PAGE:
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Beirut - Lebanon after the explosion: "The shock will inevitably turn to anger"

Lebanon after the explosion: "The shock will inevitably turn to anger"

"Mr President, help us get rid of this government": During his visit to the devastated Beirut, the population appealed desperately to French President Emmanuel Macron. Thousands of volunteers begin cleaning up.

"Lebanon is not alone," tweeted Emmanuel Macron after his arrival in Beirut. The focus of his visit, he emphasized, was the support of the population severely traumatized after the explosion of almost 2,800 tons of ammonium nitrate.

The French head of state looked visibly shocked as he walked cautiously through the devastated Beirut port. The Lebanese Red Cross fears that up to 100 people could still lie under the rubble.

Former colonial power France wants to help

France, the former colonial power in Lebanon, wants to "provide all-round help". Macron left no doubt about that in Beirut on Thursday. But its political message was just as unmistakable. “Without reforms,” Macron had already made clear at the airport, “Lebanon will continue to sink”. Only when the corruption stops can things pick up again and a “treaty for the reconstruction of Lebanon” is possible.

The French head of state spoke from the heart of many Lebanese. For several decades they have been hoping for a comprehensive change. Hundreds of thousands took to the streets for it. But then Corona came and the wave of protests subsided. This was followed by the dramatic fall in the price of the lira and, as a temporary negative climax, the apocalypse in the Beirut port, which left 300,000 Lebanese homeless.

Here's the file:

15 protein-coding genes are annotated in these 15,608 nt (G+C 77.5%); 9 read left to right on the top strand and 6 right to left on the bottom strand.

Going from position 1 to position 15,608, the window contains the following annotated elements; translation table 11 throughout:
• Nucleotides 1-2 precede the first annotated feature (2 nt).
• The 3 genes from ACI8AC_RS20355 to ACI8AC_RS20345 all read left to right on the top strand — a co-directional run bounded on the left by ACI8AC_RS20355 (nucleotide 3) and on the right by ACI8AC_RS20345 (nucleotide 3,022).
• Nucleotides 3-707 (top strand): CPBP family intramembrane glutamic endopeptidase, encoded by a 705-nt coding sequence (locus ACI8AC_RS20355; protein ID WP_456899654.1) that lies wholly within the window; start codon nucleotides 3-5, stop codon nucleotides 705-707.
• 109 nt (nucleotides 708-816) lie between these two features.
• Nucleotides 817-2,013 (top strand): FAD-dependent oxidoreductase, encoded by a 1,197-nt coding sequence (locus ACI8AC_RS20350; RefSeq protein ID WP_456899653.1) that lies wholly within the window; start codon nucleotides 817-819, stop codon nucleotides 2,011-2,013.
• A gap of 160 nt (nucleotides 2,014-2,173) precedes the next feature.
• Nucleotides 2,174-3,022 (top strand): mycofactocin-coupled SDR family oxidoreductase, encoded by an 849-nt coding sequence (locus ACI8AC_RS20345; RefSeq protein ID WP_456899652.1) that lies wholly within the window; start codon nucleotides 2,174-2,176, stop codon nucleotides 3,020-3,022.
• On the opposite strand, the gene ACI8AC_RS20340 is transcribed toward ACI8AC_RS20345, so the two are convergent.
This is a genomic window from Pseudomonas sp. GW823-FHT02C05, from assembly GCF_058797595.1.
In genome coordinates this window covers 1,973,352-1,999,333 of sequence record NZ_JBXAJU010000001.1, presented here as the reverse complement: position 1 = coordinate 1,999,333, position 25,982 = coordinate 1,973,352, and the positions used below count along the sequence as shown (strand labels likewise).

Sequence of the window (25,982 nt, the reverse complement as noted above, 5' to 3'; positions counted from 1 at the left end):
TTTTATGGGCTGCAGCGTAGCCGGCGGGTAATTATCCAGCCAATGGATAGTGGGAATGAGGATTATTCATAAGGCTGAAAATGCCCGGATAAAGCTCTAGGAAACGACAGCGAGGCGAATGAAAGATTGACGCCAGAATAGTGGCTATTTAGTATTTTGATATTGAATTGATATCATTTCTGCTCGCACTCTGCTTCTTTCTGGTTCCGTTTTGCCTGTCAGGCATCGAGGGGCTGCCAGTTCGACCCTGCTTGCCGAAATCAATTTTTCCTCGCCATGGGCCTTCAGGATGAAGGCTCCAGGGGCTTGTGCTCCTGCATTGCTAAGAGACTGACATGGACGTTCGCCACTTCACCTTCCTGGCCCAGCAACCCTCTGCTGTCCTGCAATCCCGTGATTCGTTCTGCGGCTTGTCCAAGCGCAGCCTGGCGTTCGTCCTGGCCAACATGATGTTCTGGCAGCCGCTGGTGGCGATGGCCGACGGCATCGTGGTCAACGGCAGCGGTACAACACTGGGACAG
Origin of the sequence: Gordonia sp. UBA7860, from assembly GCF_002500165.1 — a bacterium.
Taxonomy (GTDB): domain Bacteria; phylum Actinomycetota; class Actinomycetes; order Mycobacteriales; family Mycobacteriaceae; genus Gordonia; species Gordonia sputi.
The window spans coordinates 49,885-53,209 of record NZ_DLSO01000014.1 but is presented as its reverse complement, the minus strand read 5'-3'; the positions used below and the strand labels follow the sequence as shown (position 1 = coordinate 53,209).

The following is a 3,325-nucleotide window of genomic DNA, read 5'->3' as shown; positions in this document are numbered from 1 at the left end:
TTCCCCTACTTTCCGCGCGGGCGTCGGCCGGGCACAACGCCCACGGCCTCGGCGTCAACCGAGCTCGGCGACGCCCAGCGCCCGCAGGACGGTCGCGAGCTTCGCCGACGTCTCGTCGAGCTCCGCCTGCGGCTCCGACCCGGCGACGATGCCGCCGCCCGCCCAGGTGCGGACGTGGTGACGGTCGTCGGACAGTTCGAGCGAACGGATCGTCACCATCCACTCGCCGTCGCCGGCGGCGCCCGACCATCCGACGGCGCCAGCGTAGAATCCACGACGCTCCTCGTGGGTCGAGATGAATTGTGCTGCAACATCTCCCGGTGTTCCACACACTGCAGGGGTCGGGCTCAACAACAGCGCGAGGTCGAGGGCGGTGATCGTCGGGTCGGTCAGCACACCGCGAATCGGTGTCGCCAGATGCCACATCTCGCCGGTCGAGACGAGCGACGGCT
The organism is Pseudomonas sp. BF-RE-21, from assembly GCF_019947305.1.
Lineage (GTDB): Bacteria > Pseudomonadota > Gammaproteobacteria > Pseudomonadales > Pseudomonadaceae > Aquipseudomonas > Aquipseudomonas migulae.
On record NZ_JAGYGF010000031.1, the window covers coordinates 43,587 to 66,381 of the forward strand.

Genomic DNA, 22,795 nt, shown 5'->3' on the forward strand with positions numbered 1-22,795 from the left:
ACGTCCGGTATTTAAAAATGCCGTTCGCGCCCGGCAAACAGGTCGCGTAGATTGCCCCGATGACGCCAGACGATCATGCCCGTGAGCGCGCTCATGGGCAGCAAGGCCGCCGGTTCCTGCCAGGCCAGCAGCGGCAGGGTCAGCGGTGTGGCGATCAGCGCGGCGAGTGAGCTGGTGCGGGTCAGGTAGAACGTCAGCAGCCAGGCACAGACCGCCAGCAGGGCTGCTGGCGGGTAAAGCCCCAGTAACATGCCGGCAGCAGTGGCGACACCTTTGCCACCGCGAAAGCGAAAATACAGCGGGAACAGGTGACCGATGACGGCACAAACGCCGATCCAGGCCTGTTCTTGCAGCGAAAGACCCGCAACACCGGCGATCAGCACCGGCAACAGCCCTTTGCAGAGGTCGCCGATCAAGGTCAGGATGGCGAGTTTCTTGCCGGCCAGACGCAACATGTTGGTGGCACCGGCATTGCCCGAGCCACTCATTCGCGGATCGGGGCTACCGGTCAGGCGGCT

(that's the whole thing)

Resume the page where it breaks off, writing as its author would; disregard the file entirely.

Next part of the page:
We will probably have to take matters into our own hands

But resignation - and this message was also conveyed to Macron - is out of the question for most Lebanese. "Since the government is failing," said a Beirut medical student to a French television reporter, "we will probably have to take matters into our own hands."

In Mar Mikhael and Gemmayze, the heavily devastated trendy districts not far from the port, young Lebanese have formed work brigades. They are committed to sweeping up millions of broken glass, loading torn aluminum panels and car wreckage onto trucks and flatbed trucks.

Others climb the stairwells littered with rubble to provide food for elderly people who are still trapped or to evacuate to mountain villages. The wave of solidarity is huge. That has always been the case in times of crisis in Lebanon. The population sticks together because they know that they have nothing to expect from the government.

Anger and anger in the population increase

In the vigor of the volunteers, however, there is also increasing anger and sheer anger. Many people still cannot understand how it could happen that almost 2,800 tons of ammonium nitrate were simply forgotten or ignored by the government. In six letters, the port authorities appealed to the judicial authorities to resell the explosive chemicals or to hand them over to the armed forces for security.

But nothing happened - until it came to a catastrophe. "And we should trust such people, continue to let rule," asks Marwan Hassani in a telephone interview with the correspondent of this newspaper. Like so many Lebanese, the 29-year-old lost his job in a fast food restaurant three months ago. "After the horror" on Tuesday evening, he will prepare to "breathe new life" into the protest movement that began last October.

"The political class in Lebanon should be on their guard in the coming weeks and months," writes Faysal Itani, Deputy Director of the Center for Global Policy from Lebanon in an opinion piece for the New York Times. "The shock will inevitably turn into anger". The readiness of the international community to help Lebanon will not seem to change anything in this determination.

Just a drop in the ocean

The emergency aid, which is arriving in Lebanon not only from France, but also from many Arab countries, Greece and Russia, is, in view of the enormous extent of the destruction in the country, only "a drop in the ocean", believes Marwan.

Emmanuel Macron also felt the desire of the Lebanese to radically turn their country inside out yesterday afternoon when he visited Beirut's trendy Gemaayze district. "The people want the regime to be overthrown," was how hundreds chanted the Arab Spring slogan. "Mr. President," cried a young woman in despair, "please help us get rid of this government." Macron smiled shyly when he heard the request and said nothing.